I know you might be thinking. Wait! I thought you said Japan has jujutsu? I’ll get to that. So please bear with me.
The first Judo school in Brazil was opened in 1909 by Geo Omori (Japanese Born Brazilian Martial Artist).Around this time Mitsuya Maeda was assigned by the by the Kodokan institute (the same Judo institute Geo Omari belonged to)to demonstrate Judo in Brazil as well other western countries. Maeda not only did Judo but he also accepted challenges from any style. The loser would owe the winner the prize money. It should be noted their are a lot legendary stories about Maeda, I encourage to follow the links to learn more about his exploits.
In 1917, Maeda took in Carlos Gracie and Hélio Gracie as his students. Maeda didn’t just teach them Judo. Maeda took a mixed approach to his teachings, based on his experiences in full contact fights and challenges(Gracie, 2003). According to Gracie (2003), Maeda felt that fighting could be broken down into three phases (striking, grappling and groundwork). Within this philosophy, a fighter should study all types fighting techniques, and develop a method that plays towards their strengths, while exploiting their opponents weaknesses. This principle, is the same principles taught in my method of Kajukenbo, as well as other methods such as Jeet Kun Do (Bruce Lee’s Method)(Lee, 1975).
Eventually, the Gracie Family standardized the techniques and founded several different schools that can be traced back to Maeda. It should also be noted that Luiz Franca , was also one of Maeda’s students, and he also developed his system of Brazilian Jiujitsu, from the techniques learned from Maeda.
Since then, many different Brazilian Jiujitsu schools have been founded, and many of them trace their roots back to Mitsuya Maeda.The word Jiujitsu is the based on the Western translation of the Japanese word Jujutsu. Eventually, Japan standardized Judo as it's official martial art, teaching it nation wide. Around the same time, they stopped teaching Jujutsu in schools and traditional 日本古流柔術 Nihon koryū jūjutsu schools, taught their styles in their own dojos (to this day).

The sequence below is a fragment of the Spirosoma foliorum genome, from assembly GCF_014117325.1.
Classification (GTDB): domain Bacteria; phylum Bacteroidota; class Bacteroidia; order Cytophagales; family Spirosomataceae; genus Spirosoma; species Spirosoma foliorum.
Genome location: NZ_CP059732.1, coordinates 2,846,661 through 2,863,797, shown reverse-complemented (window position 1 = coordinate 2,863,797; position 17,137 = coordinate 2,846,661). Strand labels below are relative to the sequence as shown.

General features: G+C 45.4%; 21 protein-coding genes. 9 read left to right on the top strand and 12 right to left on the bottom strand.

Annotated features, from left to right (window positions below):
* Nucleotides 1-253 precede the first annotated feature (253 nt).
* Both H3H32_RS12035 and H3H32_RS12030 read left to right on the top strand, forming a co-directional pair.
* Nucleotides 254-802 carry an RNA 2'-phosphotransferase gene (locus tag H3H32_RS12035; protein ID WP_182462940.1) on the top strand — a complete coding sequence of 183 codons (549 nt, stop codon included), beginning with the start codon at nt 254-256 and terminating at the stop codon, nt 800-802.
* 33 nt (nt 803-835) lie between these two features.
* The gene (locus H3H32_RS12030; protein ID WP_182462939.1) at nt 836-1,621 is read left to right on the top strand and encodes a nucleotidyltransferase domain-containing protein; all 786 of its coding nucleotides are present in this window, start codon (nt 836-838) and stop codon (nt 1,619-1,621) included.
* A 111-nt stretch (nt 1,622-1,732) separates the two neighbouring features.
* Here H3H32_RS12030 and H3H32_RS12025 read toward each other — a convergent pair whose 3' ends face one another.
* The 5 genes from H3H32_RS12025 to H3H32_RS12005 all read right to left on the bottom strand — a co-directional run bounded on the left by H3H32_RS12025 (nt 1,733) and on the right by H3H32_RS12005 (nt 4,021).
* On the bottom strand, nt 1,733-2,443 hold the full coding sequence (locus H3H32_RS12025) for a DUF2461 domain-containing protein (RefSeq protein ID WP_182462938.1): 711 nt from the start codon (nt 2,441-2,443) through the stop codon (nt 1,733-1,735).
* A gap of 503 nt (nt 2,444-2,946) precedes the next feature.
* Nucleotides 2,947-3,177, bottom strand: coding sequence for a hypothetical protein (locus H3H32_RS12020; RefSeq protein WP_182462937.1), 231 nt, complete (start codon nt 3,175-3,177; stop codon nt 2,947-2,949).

Why did I choose Gracie Barra JiuJitsu?
Now that we are finished with our brief history lesson, I can get into why I chose Gracie Barra Jiujitsu, even though I live in Japan.
In Japan, their are several different types of schools for Jiujitsu. Some are getting into MMA and mixing grappling techniques from free style submission wrestling, as well as Judo. Some are sticking to their traditional approaches, and emphasizing on forms with little to no sparring.
The problem with the MMA approach is that there is no standard. Everyone shows up to class, they practice a technique and spar. Since everyone is taught the same technique (regardless of their level), it is hard for beginners to get a solid foundation. This leads to the experienced fighters, constantly beating up on the less experienced new comers. The new comers can either get better or give up (many choose the later).
The problem with the traditional approach is that there is little to no sparring. Although you can learn many techniques this way, and it is very standardized, it is difficult to know how effective the teqniques would be against a real opponent. There is also a large emphasis on rituals that have nothing to do with martial arts and more to do with tradition (there's nothing wrong with this, if this is what you are looking for).
I fear not the man who has practiced 10,000 kicks once, but I fear the man who has practiced one kick 1000 times.
When I first came to Japan and joined an MMA club. It was very effective. The only problem was that since they did not have a standard format( we are often shown a technique once, and then a completely different technique the next week). We never really stay focused on one technique until it’s mastered. So my progress was difficult to measure.
I already have a 3rd Degree Black Belt in Kajukenbo and one of the things that I liked about Gracie Barra jiujitsu is that it is standardized. All of the techniques work into the next set of techniques I have been taught. This is very similar to the format of Kajukenbo that I studied (the founders of Kajukenbo and the founders of Gracie have a very similar background) .The nice part about learning this way, is that you build a foundation based on what you have already learned. This also makes the techniques easier to memorize.